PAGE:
Turkey’s former EU Minister Bağış admits receiving gifts from key graft probe suspect
Former EU Minister Egemen Bağış (R) and Former Economy Minister Zafer Çağlayan are among the four government officials being inquired for graft.Former EU Minister Egemen Bağış has admitted receiving gifts including “chocolate, shirts and ties” from Iranian-Azeri businessman Reza Zarrab and said he helped some of Zarrab’s friends receive visas, speaking at a parliamentary commission on corruption allegations on Nov. 27. He also described “gift giving” as a “Turkish tradition.”
Bağış denied claims that he had received bribes from Zarrab, as had been accused in the Dec. 17 investigation. However, he told the commission that acquaintances had sent “some gifts” to his house on special days such as New Year and religious holidays, denying that any of these gifts were money.
The former minister said he met with Reza Zarrab in the United States via Zarrab’s wife Ebru Gündeş, who is a well-known Turkish singer. He said Zarrab had sent a present as part of their “humanly relations” and he later called Zarrab to thank him for the gift.
Bağış also stated that he helped friends of Zarrab to get visas for Turkey, but added that he had extended such help to many other people too.
When asked about Zarrab’s men talking over the phone about $500,000, wiretap recordings of which were included in the Dec. 17 probe, Bağış said he had “nothing to do with this.”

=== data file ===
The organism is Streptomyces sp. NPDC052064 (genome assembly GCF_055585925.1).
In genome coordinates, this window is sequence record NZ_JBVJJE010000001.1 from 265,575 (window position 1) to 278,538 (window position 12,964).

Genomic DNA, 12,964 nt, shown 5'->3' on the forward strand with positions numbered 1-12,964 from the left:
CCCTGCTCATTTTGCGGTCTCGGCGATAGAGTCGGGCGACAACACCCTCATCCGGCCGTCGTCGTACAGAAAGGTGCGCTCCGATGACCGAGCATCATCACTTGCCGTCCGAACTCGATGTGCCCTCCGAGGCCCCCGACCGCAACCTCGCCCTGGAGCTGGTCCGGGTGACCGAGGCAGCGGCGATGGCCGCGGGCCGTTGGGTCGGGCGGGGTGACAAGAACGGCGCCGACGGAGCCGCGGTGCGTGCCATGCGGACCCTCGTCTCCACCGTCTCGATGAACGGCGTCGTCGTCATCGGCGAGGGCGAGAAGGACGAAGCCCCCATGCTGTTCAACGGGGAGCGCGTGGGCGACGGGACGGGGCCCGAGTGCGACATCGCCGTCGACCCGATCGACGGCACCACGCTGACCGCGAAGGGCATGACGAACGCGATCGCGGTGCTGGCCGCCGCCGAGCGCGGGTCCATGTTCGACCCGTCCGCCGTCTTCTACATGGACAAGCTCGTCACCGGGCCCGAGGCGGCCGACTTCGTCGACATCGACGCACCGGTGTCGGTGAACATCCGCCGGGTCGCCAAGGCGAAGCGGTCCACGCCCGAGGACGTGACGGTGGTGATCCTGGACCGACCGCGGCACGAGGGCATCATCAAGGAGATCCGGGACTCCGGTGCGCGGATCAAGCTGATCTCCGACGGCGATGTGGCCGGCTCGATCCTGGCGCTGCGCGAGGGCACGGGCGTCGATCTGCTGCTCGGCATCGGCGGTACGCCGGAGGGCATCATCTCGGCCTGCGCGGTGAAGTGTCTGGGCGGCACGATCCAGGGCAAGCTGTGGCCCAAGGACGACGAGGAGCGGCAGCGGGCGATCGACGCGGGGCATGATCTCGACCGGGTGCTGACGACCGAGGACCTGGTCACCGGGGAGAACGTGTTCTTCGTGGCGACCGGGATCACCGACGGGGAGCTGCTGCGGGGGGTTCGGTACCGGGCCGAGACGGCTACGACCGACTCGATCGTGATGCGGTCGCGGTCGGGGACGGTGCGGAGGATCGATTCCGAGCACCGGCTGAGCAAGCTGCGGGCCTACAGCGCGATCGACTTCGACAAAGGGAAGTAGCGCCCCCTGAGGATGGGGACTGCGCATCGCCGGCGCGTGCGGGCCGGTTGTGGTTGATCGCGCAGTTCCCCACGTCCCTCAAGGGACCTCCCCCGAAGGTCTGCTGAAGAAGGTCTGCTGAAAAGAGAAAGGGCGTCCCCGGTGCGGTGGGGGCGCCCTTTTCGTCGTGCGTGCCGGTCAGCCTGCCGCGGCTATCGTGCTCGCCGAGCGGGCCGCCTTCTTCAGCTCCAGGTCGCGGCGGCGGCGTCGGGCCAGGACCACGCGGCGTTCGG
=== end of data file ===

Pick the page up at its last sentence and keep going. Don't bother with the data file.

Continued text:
“These are phone conversations of people who have nothing to do with me. I have no link to that. Can a visa cost $500,000?” he told the commission.
Parliament decided to establish an investigation commission to probe former ministers Erdoğan Bayraktar, Egemen Bağış, Zafer Çağlayan and Muammer Güler on May 5, after deliberations between political parties.
The four ministers resigned from Cabinet after a huge graft operation highlighted their relations with Iranian-origin businessman Reza Zarrab, who allegedly paid them a number of bribes over the last few years. Along with Zarrab, former Halkbank chief executive Süleyman Aslan is among the suspects of the corruption probe.
Turkey’s media organizations were banned from reporting on the parliamentary commission in a Nov. 25 ruling.
However, a judge has since ruled that the ban was applied on publishing all speeches in the commission quote by quote, which is also banned in Parliament regulations. “Comments and criticisms” are not banned, the judge stated.